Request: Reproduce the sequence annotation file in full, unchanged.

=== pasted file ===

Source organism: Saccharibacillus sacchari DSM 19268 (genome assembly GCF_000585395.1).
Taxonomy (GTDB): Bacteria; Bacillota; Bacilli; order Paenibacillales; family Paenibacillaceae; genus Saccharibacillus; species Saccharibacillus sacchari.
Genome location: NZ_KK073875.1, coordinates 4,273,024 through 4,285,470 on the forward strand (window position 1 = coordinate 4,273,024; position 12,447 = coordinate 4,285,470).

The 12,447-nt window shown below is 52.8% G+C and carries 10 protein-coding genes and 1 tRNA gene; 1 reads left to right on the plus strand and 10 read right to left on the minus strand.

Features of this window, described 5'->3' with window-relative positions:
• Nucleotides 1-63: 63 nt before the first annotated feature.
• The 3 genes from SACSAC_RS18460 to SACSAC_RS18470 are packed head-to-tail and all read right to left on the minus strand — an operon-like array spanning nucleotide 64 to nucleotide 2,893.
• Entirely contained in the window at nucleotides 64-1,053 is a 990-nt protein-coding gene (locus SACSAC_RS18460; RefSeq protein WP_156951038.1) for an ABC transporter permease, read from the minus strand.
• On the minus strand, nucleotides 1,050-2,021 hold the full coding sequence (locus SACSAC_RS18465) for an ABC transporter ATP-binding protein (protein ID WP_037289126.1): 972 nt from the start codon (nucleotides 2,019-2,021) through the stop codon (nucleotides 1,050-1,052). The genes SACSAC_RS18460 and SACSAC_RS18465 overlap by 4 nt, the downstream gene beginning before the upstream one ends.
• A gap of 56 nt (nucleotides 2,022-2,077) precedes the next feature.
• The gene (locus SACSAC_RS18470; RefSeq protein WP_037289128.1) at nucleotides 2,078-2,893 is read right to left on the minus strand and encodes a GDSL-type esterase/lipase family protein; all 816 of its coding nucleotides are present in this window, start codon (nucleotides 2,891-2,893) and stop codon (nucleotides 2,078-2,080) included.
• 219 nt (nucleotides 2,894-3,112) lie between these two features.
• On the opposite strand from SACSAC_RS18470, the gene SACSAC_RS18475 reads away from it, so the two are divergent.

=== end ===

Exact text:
Source organism: Saccharibacillus sacchari DSM 19268 (genome assembly GCF_000585395.1).
Taxonomy (GTDB): Bacteria; Bacillota; Bacilli; order Paenibacillales; family Paenibacillaceae; genus Saccharibacillus; species Saccharibacillus sacchari.
Genome location: NZ_KK073875.1, coordinates 4,273,024 through 4,285,470 on the forward strand (window position 1 = coordinate 4,273,024; position 12,447 = coordinate 4,285,470).

The 12,447-nt window shown below is 52.8% G+C and carries 10 protein-coding genes and 1 tRNA gene; 1 reads left to right on the plus strand and 10 read right to left on the minus strand.

Features of this window, described 5'->3' with window-relative positions:
• Nucleotides 1-63: 63 nt before the first annotated feature.
• The 3 genes from SACSAC_RS18460 to SACSAC_RS18470 are packed head-to-tail and all read right to left on the minus strand — an operon-like array spanning nucleotide 64 to nucleotide 2,893.
• Entirely contained in the window at nucleotides 64-1,053 is a 990-nt protein-coding gene (locus SACSAC_RS18460; RefSeq protein WP_156951038.1) for an ABC transporter permease, read from the minus strand.
• On the minus strand, nucleotides 1,050-2,021 hold the full coding sequence (locus SACSAC_RS18465) for an ABC transporter ATP-binding protein (protein ID WP_037289126.1): 972 nt from the start codon (nucleotides 2,019-2,021) through the stop codon (nucleotides 1,050-1,052). The genes SACSAC_RS18460 and SACSAC_RS18465 overlap by 4 nt, the downstream gene beginning before the upstream one ends.
• A gap of 56 nt (nucleotides 2,022-2,077) precedes the next feature.
• The gene (locus SACSAC_RS18470; RefSeq protein WP_037289128.1) at nucleotides 2,078-2,893 is read right to left on the minus strand and encodes a GDSL-type esterase/lipase family protein; all 816 of its coding nucleotides are present in this window, start codon (nucleotides 2,891-2,893) and stop codon (nucleotides 2,078-2,080) included.
• 219 nt (nucleotides 2,894-3,112) lie between these two features.
• On the opposite strand from SACSAC_RS18470, the gene SACSAC_RS18475 reads away from it, so the two are divergent.